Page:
Pothole claims for cyclists – average compensation now at £11,000

Posted Mar 28, 2018.
New figures obtained under a freedom of information request by campaign group Cycling UK has shed light on the compensation levels currently being paid to cyclists who have been injured or have had equipment damaged as a result of hitting a pothole.

Central and local Government budget cuts, combined with recent harsh winters throughout much of the UK has resulted in a crumbling road network that councils are struggling to maintain In the past five years, compensation totalling £43m has been paid to cyclists and motorists in the UK, with the average cycling compensation payment now at £10,963. Cycling UK said that cyclists are a particularly vulnerable group who were being put at serious risk “due to years of persistent underinvestment in our rotting local road networks”.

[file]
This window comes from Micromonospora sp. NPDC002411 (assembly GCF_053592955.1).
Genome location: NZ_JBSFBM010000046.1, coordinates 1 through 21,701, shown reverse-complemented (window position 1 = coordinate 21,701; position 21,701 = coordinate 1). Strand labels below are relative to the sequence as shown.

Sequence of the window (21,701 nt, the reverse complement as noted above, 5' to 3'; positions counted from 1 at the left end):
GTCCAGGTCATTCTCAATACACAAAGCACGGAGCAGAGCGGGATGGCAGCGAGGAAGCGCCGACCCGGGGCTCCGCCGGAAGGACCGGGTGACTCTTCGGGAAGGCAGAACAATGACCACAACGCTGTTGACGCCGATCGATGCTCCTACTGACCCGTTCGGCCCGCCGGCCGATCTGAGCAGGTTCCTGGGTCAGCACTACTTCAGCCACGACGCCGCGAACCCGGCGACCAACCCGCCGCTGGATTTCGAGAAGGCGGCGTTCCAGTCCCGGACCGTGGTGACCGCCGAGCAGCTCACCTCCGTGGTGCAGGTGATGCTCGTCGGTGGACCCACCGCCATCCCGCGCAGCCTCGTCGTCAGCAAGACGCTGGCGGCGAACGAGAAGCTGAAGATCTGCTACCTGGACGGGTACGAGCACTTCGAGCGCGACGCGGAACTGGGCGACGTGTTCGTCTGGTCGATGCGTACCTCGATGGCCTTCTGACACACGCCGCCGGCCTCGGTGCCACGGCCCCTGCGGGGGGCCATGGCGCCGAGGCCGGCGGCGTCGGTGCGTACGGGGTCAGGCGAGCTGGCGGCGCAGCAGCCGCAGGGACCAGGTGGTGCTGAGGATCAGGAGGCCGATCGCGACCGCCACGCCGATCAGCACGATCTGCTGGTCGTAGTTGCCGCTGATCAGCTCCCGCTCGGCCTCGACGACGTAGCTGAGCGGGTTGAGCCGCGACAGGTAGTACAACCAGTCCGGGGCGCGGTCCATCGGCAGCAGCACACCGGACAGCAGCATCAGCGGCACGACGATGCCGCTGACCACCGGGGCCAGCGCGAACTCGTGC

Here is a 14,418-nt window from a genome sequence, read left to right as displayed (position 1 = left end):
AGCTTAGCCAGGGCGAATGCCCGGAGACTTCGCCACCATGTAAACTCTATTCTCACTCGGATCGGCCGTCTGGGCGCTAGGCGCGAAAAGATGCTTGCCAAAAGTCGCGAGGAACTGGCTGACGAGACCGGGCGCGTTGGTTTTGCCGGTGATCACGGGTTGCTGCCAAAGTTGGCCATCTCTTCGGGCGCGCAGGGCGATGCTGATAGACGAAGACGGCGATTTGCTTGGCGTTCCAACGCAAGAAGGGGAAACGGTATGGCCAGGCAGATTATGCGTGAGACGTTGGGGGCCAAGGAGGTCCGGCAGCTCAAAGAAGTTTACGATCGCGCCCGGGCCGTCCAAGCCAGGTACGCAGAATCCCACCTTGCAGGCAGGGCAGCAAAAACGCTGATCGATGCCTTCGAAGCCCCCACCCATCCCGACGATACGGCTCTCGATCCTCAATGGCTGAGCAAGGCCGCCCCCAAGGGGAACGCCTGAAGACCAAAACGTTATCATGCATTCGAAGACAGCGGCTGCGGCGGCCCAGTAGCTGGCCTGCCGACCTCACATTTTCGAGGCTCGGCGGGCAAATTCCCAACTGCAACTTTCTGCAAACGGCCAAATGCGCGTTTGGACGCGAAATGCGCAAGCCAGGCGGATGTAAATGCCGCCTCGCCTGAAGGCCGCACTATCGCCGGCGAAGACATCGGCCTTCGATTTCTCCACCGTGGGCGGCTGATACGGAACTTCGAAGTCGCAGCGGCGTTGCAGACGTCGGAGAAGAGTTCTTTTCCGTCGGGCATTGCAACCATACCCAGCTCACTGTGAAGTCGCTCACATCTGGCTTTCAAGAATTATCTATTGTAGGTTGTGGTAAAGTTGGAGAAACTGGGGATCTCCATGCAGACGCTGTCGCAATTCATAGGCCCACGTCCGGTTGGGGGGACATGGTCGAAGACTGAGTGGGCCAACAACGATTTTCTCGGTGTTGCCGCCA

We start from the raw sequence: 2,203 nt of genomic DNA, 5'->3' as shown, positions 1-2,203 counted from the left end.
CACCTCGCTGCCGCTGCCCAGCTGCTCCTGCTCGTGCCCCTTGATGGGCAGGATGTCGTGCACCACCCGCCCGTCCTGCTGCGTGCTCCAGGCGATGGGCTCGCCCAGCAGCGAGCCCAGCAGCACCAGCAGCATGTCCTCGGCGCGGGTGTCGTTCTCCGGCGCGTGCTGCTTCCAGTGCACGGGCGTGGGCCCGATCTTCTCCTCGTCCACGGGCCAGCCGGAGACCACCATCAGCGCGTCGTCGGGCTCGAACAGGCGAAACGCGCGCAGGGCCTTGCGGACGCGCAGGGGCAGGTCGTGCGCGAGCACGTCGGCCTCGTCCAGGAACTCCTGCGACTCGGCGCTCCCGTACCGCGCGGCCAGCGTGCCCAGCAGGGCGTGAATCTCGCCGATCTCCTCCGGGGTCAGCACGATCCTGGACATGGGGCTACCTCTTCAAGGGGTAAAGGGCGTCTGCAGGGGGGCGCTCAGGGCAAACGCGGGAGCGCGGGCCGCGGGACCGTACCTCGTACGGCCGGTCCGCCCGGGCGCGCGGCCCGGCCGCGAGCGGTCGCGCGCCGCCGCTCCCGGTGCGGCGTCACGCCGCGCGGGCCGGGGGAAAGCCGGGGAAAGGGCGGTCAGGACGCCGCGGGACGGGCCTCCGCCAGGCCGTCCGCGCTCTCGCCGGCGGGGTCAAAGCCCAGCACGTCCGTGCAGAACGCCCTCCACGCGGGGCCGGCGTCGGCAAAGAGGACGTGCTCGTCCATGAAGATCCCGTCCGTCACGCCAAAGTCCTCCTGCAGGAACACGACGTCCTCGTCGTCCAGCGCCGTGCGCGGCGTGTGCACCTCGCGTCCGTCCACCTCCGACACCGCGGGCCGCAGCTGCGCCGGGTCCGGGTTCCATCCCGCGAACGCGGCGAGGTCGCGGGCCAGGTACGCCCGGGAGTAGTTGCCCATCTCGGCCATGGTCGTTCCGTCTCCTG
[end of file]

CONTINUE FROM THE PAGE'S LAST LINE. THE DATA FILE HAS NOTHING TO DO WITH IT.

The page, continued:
Whilst Transport Secretary Chris Grayling  has recently announced an extra £100m from central Government - in addition to £75m already being made available -  to help local authorities tackle the backlog of pothole repairs, national figures also show that substandard road surfaces have resulted in serious injury or death to almost 400 cyclists in the past decade.  Overall injury statistics are likely to be conservative too, as independent research has shown that only one in three cyclists actually report incidents of injury and damage to local authorities,  with many being discouraged by the slow, bureaucratic nature of the claims process. 2017 also saw the highest level of pothole related compensation for cyclists, exceeding £3m for the first time (including a single £2m claim settled in Somerset).
 
Despite the availability of the additional funds, a spokesman for the Local Government Association said “The funding announced will provide just over 1% of what is needed to tackle the £9.3 billion local roads repair backlog”.